Why Fed Rate Hike Not Boosting Yields

Contrary to conventional wisdom, the Fed’s rate hike has seen Treasury yields drop.

Reviewed by: Cinthia Murphy
Edited by: Cinthia Murphy

The Federal Reserve may be on a path to raise interest rates, but Treasury yields, so far, have bucked the trend and declined since the Fed’s first rate hike in December.

Pressure All Along The Curve

If the recent trajectory in yields is somewhat surprising, what’s also interesting is the fact that the downward pressure on yields has been felt across the curve—even in the shorter end, where Fed action is a key driver.

Conventional wisdom is that 10- and 30-year yields are more influenced by macro factors and the economy, whereas two-year and shorter yields are more influenced by the Fed.

But the chart below plots two- and 10-year yields since Dec. 16, when the Fed announced its first rate hike in nearly seven years:

“The two-year Treasury yield has fallen recently because the market is adjusting its expectations of future Fed hikes,” said Anthony Parish of Sage Advisors.

“Recent economic data in the U.S. and around the globe suggest the Fed will have to moderate its hawkish tone,” Parish added. “This translates to a more gradual pace of rate hikes, and possibly a lower neutral fed funds rate. The Fed worrywarts just took a chill-pill.”

Global Concerns Grow

A look at ETF asset flows corroborates the notion that investors are concerned about the global economy, and the U.S. going forward. There’s plenty of talk in the market today about a possible recession here this year.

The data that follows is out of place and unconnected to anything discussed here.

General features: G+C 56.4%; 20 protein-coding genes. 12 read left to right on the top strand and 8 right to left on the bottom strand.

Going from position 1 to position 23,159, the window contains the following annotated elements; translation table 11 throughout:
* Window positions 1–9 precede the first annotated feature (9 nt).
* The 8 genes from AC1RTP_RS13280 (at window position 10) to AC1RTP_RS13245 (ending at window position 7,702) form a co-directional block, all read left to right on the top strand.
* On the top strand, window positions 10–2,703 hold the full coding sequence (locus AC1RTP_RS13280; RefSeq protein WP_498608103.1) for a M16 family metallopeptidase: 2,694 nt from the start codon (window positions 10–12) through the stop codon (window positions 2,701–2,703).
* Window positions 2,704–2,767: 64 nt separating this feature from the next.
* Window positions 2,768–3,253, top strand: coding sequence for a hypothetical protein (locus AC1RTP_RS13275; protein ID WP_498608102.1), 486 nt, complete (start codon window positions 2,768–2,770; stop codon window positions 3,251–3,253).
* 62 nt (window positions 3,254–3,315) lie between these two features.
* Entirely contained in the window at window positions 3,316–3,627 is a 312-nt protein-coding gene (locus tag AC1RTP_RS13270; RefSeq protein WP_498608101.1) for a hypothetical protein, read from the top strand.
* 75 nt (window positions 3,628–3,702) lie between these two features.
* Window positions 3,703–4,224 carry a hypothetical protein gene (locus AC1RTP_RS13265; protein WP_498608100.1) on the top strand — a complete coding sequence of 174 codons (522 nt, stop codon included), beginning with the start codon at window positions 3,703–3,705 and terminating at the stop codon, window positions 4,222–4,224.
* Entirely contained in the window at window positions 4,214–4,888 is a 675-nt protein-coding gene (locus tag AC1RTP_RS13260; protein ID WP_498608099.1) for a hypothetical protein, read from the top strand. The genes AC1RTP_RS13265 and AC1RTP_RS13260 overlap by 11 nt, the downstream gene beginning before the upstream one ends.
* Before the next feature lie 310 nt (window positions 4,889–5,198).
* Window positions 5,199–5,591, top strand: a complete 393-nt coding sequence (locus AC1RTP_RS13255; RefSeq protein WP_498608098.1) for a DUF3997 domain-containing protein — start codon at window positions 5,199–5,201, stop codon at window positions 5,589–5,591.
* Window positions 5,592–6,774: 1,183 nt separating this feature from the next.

In January, investors poured more than $13 billion into U.S.-listed fixed-income ETFs—money that landed primarily into U.S. Treasury funds in a typical case of flight-to-safety. In fact, that demand ranged from short-dated funds, such as the iShares Short Treasury Bond (SHV | A-97), to the long-dated iShares 20+ Year Treasury Bond (TLT | A-83), as well as for safe-haven assets such as gold.

January saw the S&P 500 Index slip more than 100 points, or roughly 5%, amid volatile action.

Oil Also Weighing On Yields

Another crucial factor fueling that demand is what’s happening in the oil market. As oil prices continue to decline, the market has been faced with increased volatility, according to Nannette Sabo, vice president and portfolio manager of fixed income at Cumberland Advisors.

“The Fed did move to raise rates in December; however, global economic challenges and uncertainties with oil continue to fuel a flight-to-quality and interest in the Treasury markets,” she said.

“We are seeing interest and strong rallies along all tenors of the yield curve most expressed in the longer end, but certainly not absent from the shorter tenors too,” added Sabo. “The volatilities in oil have hit many by surprise and have compounded the global concerns.”

And by all indications, going forward, that flight-to-quality centered on global economic concerns and oil price weakness should continue to weigh on yields.

Contact Cinthia Murphy at [email protected].

Cinthia Murphy is head of digital experience, advocating for the user in all that etf.com does. She previously served as managing editor and writer for etf.com, specializing in ETF content and multimedia. Cinthia’s experience includes time at Dow Jones and former BridgeNews, covering commodity futures markets in Chicago and Brazil equities in Sao Paulo. She has a bachelor’s degree in journalism from the University of Missouri-Columbia.